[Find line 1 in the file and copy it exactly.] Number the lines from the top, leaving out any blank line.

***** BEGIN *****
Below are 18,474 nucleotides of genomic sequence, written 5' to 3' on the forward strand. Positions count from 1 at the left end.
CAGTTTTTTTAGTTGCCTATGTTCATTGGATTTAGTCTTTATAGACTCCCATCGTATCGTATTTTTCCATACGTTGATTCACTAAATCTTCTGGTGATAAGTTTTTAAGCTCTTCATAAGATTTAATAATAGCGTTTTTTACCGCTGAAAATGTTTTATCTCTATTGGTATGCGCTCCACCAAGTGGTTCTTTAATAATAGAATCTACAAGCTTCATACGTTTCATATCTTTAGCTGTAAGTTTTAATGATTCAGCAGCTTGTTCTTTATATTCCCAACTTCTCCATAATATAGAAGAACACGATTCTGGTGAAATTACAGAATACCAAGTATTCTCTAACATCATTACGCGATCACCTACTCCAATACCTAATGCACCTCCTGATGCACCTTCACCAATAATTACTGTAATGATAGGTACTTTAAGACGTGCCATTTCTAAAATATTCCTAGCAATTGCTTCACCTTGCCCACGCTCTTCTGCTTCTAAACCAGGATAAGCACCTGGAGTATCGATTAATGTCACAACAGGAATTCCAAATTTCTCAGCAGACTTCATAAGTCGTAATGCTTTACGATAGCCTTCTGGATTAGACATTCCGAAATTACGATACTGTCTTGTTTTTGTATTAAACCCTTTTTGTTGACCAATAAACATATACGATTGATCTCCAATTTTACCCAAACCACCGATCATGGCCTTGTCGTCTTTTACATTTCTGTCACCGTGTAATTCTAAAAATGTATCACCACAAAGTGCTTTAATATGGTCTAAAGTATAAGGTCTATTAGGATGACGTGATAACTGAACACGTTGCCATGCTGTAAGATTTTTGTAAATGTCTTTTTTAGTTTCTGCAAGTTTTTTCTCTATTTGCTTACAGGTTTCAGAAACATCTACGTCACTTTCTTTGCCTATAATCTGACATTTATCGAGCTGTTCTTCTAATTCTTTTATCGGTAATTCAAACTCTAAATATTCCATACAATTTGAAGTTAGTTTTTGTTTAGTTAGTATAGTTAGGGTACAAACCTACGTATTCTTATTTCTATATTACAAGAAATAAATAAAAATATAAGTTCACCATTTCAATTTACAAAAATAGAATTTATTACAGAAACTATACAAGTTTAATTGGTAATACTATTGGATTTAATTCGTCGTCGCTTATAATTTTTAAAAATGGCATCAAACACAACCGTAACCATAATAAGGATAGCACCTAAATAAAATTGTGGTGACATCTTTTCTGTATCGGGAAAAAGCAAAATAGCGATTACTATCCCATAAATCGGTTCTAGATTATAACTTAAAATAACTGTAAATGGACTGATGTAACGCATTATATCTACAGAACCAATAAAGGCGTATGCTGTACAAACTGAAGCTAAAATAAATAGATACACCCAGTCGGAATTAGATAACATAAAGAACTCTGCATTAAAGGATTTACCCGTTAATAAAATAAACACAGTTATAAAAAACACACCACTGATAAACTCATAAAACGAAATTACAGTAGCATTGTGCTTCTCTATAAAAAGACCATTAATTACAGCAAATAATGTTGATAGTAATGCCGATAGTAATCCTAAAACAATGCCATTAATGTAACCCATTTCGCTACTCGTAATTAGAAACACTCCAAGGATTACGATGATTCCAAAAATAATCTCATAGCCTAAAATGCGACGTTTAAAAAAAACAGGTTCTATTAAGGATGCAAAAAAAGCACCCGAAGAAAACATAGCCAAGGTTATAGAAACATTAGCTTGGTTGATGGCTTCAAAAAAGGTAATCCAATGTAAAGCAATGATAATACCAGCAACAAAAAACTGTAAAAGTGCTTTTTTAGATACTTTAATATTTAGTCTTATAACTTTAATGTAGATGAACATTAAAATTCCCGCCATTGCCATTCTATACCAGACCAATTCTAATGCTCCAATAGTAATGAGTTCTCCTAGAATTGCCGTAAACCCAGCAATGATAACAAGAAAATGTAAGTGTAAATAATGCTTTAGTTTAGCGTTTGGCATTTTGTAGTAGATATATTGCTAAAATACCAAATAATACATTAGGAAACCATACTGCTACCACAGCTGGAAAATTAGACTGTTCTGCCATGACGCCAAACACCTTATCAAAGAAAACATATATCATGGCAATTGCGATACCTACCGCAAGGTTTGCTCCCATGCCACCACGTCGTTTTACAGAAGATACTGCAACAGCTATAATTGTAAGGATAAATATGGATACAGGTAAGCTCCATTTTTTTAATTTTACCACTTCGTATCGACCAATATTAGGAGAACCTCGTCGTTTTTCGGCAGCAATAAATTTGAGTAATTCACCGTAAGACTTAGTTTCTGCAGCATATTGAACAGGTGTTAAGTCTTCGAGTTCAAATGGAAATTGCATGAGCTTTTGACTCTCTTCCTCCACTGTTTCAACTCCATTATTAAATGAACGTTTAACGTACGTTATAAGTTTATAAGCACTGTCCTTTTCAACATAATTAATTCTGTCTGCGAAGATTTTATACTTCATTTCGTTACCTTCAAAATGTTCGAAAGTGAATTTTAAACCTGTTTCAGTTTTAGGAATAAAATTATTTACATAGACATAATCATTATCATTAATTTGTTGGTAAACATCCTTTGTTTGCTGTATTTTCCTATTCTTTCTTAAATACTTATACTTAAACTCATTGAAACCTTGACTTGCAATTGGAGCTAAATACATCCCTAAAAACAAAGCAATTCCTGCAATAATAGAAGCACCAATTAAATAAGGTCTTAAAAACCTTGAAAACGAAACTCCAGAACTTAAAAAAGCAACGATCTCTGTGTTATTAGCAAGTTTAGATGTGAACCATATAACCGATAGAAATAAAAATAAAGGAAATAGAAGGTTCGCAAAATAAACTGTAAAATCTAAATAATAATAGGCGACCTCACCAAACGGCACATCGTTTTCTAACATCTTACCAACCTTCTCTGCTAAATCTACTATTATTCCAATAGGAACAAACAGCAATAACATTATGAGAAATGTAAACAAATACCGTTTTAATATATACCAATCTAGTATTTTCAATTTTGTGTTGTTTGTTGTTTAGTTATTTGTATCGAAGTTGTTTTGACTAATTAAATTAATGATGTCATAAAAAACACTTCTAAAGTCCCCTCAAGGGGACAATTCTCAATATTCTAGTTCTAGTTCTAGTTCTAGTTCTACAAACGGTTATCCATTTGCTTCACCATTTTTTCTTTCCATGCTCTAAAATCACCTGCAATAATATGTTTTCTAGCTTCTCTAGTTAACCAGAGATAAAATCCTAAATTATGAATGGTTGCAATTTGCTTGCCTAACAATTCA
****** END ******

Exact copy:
Below are 18,474 nucleotides of genomic sequence, written 5' to 3' on the forward strand. Positions count from 1 at the left end.